I did, yes, I did creative writing. I liked being a [creative writing] major, but there was also this thing called CUPSI (College Unions Poetry Slam Invitational), the college national poetry slam, and there are 70 different competing colleges, and I was on Macalester’s team for a few years. We would be coached by local poets, and … I was really lucky, I got to work with some really amazing poets, and that was a way that I learned a lot about writing, probably even more than in the classroom.
Totally. And so, what are you doing now? You’re teaching a class tomorrow…
It’s called Engage. It’s a night of Jewish learning. I’m teaching a poetry workshop on the Kaddish. And we’re going to read poetry; Allen Ginsberg has a poem called Kaddish, and there’s a more contemporary poet that has a poem also called Kaddish, so we’re going to read those two poems and talk about the Kaddish and the text, and write some poems. I’m really excited.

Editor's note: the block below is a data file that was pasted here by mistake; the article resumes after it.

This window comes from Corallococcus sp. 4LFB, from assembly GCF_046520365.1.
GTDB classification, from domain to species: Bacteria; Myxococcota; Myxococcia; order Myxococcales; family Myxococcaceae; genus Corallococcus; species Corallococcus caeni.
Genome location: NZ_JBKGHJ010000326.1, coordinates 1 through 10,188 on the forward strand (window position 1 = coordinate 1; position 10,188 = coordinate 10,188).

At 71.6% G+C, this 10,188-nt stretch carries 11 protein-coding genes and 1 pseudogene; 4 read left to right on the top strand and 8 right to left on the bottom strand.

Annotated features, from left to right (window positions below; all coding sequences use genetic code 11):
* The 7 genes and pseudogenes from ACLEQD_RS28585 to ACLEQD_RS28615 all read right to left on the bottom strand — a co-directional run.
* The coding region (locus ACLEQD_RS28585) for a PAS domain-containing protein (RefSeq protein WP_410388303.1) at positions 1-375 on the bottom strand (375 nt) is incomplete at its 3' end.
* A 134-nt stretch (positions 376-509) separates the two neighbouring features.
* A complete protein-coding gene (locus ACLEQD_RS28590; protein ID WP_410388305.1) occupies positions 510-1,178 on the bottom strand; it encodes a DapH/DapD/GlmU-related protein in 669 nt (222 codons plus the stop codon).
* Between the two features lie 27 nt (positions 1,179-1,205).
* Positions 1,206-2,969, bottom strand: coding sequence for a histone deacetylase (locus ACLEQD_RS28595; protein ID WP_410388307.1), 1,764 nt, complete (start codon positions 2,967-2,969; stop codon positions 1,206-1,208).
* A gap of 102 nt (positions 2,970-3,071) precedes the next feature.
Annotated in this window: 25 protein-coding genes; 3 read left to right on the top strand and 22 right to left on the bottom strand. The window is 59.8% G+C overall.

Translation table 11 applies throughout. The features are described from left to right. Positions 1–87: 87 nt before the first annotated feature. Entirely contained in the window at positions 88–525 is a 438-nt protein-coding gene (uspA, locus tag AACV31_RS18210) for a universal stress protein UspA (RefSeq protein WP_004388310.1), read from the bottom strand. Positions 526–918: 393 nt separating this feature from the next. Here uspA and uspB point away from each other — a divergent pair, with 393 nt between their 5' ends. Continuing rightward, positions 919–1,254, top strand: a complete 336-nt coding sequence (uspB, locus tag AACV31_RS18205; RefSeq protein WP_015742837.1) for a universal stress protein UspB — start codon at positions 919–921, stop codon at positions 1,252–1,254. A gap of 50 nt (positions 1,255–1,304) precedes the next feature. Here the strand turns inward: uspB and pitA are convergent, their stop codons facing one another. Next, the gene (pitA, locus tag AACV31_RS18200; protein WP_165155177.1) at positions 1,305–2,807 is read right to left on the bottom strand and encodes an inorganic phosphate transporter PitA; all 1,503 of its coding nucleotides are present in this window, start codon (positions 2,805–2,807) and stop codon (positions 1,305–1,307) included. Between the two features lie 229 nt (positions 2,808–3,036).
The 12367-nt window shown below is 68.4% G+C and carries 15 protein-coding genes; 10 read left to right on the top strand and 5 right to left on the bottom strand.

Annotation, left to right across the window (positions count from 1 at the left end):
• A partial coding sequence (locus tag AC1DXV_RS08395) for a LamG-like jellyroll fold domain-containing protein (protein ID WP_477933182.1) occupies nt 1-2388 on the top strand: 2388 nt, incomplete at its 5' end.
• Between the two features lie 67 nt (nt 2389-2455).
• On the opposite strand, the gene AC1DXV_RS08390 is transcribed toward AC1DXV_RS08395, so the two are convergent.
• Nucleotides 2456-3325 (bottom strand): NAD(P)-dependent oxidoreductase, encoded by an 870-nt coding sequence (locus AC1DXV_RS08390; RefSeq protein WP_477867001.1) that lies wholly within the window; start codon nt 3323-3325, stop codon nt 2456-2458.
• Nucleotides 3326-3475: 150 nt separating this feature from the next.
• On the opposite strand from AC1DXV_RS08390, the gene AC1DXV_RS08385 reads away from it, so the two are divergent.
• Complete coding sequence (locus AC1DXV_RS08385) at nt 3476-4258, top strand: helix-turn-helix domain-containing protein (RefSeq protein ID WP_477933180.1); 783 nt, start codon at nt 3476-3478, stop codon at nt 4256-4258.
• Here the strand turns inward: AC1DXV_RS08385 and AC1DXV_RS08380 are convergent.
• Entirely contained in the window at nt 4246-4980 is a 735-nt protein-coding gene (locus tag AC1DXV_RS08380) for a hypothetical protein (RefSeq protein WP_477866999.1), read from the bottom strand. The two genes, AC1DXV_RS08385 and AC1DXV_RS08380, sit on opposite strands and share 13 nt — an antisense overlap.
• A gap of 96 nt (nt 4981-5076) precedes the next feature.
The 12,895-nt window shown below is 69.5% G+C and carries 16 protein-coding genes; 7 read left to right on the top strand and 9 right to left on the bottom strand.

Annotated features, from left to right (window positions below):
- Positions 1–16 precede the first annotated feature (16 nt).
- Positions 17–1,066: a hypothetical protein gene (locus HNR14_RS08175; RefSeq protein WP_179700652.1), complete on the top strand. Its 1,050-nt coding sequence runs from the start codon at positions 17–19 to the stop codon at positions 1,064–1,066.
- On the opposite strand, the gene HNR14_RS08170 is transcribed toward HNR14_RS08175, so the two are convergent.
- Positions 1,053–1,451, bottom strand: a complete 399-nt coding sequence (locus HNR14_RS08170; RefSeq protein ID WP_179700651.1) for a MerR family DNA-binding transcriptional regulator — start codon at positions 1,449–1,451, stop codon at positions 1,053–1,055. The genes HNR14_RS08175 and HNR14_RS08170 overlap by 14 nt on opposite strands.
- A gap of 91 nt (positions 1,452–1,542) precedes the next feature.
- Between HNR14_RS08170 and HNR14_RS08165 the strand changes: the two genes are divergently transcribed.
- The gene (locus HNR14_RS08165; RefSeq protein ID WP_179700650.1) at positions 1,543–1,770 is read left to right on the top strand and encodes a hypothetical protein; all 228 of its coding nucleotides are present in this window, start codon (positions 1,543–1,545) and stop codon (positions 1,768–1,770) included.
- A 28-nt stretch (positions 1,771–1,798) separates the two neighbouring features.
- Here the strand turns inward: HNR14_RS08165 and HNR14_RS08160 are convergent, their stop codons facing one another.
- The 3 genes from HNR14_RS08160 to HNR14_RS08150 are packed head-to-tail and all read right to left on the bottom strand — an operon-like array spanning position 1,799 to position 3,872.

Have you done a lot of other work connecting your poetry with Jewish writing?
Yeah, that’s kind of a dream of mine. I might want to be a rabbi one day, and I think they’re two really big parts of my identity. Judaism is so much about text; we have these textual traditions. This year — I just graduated college last year, so I’ve been working a lot of part-time jobs, trying to develop myself as this poetry/Judaism teacher.
What is your creative process like?